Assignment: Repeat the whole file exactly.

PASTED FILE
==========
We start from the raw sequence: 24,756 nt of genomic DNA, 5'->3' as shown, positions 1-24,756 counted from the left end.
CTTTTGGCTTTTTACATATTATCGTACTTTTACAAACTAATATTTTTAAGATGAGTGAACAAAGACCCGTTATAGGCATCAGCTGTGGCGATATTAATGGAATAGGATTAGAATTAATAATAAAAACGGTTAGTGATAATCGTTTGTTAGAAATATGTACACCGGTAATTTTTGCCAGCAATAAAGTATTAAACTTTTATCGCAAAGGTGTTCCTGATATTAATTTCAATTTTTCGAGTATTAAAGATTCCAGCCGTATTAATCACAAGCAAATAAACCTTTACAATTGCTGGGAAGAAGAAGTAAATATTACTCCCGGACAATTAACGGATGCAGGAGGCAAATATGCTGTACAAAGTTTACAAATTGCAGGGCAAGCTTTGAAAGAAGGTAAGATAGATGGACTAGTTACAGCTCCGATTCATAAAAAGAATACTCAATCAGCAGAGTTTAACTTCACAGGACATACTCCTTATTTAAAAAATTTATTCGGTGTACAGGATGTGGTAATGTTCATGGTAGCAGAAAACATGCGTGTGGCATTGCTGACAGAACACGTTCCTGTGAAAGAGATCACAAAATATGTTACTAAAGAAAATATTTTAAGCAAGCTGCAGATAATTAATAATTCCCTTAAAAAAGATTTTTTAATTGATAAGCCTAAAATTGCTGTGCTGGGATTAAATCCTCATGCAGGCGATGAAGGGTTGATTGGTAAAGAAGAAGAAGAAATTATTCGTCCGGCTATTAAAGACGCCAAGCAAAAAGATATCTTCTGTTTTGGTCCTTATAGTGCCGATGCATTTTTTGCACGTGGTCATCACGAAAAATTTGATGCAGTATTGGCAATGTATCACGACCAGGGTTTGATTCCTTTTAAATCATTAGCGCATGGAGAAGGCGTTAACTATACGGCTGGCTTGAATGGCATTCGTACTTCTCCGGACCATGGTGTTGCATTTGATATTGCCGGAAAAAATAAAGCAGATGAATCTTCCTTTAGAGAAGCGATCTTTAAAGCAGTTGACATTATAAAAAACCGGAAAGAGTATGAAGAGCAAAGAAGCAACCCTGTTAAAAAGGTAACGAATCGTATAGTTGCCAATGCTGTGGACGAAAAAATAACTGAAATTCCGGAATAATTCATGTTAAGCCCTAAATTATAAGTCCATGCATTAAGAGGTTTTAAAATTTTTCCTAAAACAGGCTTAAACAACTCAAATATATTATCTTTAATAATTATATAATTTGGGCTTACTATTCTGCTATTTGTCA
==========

We start from the raw sequence: 24,756 nt of genomic DNA, 5'->3' as shown, positions 1-24,756 counted from the left end.
CTTTTGGCTTTTTACATATTATCGTACTTTTACAAACTAATATTTTTAAGATGAGTGAACAAAGACCCGTTATAGGCATCAGCTGTGGCGATATTAATGGAATAGGATTAGAATTAATAATAAAAACGGTTAGTGATAATCGTTTGTTAGAAATATGTACACCGGTAATTTTTGCCAGCAATAAAGTATTAAACTTTTATCGCAAAGGTGTTCCTGATATTAATTTCAATTTTTCGAGTATTAAAGATTCCAGCCGTATTAATCACAAGCAAATAAACCTTTACAATTGCTGGGAAGAAGAAGTAAATATTACTCCCGGACAATTAACGGATGCAGGAGGCAAATATGCTGTACAAAGTTTACAAATTGCAGGGCAAGCTTTGAAAGAAGGTAAGATAGATGGACTAGTTACAGCTCCGATTCATAAAAAGAATACTCAATCAGCAGAGTTTAACTTCACAGGACATACTCCTTATTTAAAAAATTTATTCGGTGTACAGGATGTGGTAATGTTCATGGTAGCAGAAAACATGCGTGTGGCATTGCTGACAGAACACGTTCCTGTGAAAGAGATCACAAAATATGTTACTAAAGAAAATATTTTAAGCAAGCTGCAGATAATTAATAATTCCCTTAAAAAAGATTTTTTAATTGATAAGCCTAAAATTGCTGTGCTGGGATTAAATCCTCATGCAGGCGATGAAGGGTTGATTGGTAAAGAAGAAGAAGAAATTATTCGTCCGGCTATTAAAGACGCCAAGCAAAAAGATATCTTCTGTTTTGGTCCTTATAGTGCCGATGCATTTTTTGCACGTGGTCATCACGAAAAATTTGATGCAGTATTGGCAATGTATCACGACCAGGGTTTGATTCCTTTTAAATCATTAGCGCATGGAGAAGGCGTTAACTATACGGCTGGCTTGAATGGCATTCGTACTTCTCCGGACCATGGTGTTGCATTTGATATTGCCGGAAAAAATAAAGCAGATGAATCTTCCTTTAGAGAAGCGATCTTTAAAGCAGTTGACATTATAAAAAACCGGAAAGAGTATGAAGAGCAAAGAAGCAACCCTGTTAAAAAGGTAACGAATCGTATAGTTGCCAATGCTGTGGACGAAAAAATAACTGAAATTCCGGAATAATTCATGTTAAGCCCTAAATTATAAGTCCATGCATTAAGAGGTTTTAAAATTTTTCCTAAAACAGGCTTAAACAACTCAAATATATTATCTTTAATAATTATATAATTTGGGCTTACTATTCTGCTATTTGTCA